The clear winners in the race to provide The Client with what he needs are Brazil and Australia, who by NBS estimates have seen shipments rise to levels near 2008 highs after a tremendous rebound from January's lows (in the case of Brazil, June's total exports to china represented a 277% increase over January's shipments on a USD basis). We remain long Brazil via the EWZ ETF and continue to be positioned to trade Australian equities opportunistically on the long side based on price action.
We have been hammering home our message about the tactical situation for Chinese equities in recent days, and this bullish data does nothing to change that: We continue to be cautious in the face of such an extended rally. Strategically this data continues to confirm our thesis -but also intensifies our desire to search for any marginal data that could indicate asset specific bubble's forming.
In short, the data is decidedly positive and we remain decidedly confident.
Any concept can drive strong top-line results with increased marketing initiatives that are focused on communicating the concept's compelling value proposition. Nearly 100% of the time, the increase in same-store sales does not come without cost - increased traffic with its value message at the expense of average check and restaurant margins. While the increase in sales might be good for the Franchisor, the operational complexities associated with extreme discounting can be a net negative.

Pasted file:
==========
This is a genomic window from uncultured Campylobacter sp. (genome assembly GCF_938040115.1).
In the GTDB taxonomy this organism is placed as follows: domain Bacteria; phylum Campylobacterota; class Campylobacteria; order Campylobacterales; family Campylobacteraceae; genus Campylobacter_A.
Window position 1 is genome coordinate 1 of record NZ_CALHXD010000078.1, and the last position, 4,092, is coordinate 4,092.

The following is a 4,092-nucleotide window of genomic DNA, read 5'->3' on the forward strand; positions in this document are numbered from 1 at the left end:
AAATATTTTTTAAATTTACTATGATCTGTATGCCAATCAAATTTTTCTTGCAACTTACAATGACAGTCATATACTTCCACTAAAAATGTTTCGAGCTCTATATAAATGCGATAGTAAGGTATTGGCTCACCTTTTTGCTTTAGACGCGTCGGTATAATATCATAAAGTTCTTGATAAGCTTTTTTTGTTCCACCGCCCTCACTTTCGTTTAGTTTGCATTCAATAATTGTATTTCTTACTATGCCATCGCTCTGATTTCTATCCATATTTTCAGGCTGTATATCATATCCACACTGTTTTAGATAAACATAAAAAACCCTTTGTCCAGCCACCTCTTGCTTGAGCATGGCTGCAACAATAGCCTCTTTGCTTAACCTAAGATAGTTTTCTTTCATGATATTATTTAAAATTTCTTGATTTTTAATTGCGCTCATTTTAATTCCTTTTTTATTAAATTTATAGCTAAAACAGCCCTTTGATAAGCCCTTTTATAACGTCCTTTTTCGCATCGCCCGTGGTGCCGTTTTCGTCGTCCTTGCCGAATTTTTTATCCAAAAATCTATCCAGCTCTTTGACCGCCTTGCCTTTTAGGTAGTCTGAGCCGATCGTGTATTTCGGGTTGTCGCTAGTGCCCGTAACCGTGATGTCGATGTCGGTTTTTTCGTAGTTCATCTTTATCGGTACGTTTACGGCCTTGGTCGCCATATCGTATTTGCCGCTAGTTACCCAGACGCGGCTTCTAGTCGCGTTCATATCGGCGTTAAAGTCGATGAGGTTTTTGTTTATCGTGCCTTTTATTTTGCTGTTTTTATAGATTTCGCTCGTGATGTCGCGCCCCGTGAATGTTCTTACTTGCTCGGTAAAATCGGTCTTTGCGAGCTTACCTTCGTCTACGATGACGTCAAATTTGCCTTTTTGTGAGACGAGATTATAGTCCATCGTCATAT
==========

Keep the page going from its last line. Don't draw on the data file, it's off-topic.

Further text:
The recent Kentucky Grilled Chicken promotion from KFC is a classic example.
What do you think McDonald's can expect with its new Mocha Mondays promotion? McDonald's is offering a complimentary 7 oz. Iced Mocha or indulge in an 8 oz. Hot Mocha each Monday from 7 a.m. to 7 p.m. at participating McDonald's restaurants from July 13 through August 3.
According to McDonald's "This is one of the largest sampling initiatives we've taken on as a company." It's going to be very interesting to see how this plays out for MCD.
Burger King Holdings Inc. (BKC) appears to be headed down a similar road. The Burger King operators shot down a plan to sell double cheeseburgers for $1 nationwide. Those operators understand the consequences of this move.
The marketing muscle behind these value messages by the larger chains will hurt the little guys more. In this context, CKR will continue to see pressure on its industry leading margins.
I just got an email response from a subscriber who asked if I would tie all my thoughts together from this morning's First Look post on China vs. the US. The wording was kind, but what he really meant was... "C'mon McGough...Throw me a bone. Your macro analysis doesn't do squat for me if you don't tie it back to an investable theme." Fair point.
I admit that sometimes I get too hung on up the big picture. The crux of my First Look China comments were as follows...
As exports go up due to government stimulus, then FOB (delivered price of goods in question) comes down, and the balance of power in the fight for margin dollars shifts to the US part of the supply chain.
I had been (and still am) concerned that as exports kick up, it could come at the expense of local consumption in China, therefore hurting multinationals with large China presence. That is not yet happening.
The key to watch out for now is whether increased export activity overshoots demand and we're left with a stuffed channel in 2H. That's definitely not the '2Q is a slam dunk' consensus call.
I don't think we'll see that, but as always will stay intellectually honest in evaluating the data.
I still think the big call is that we'll see a divergence between quality and junk starting in 1Q10.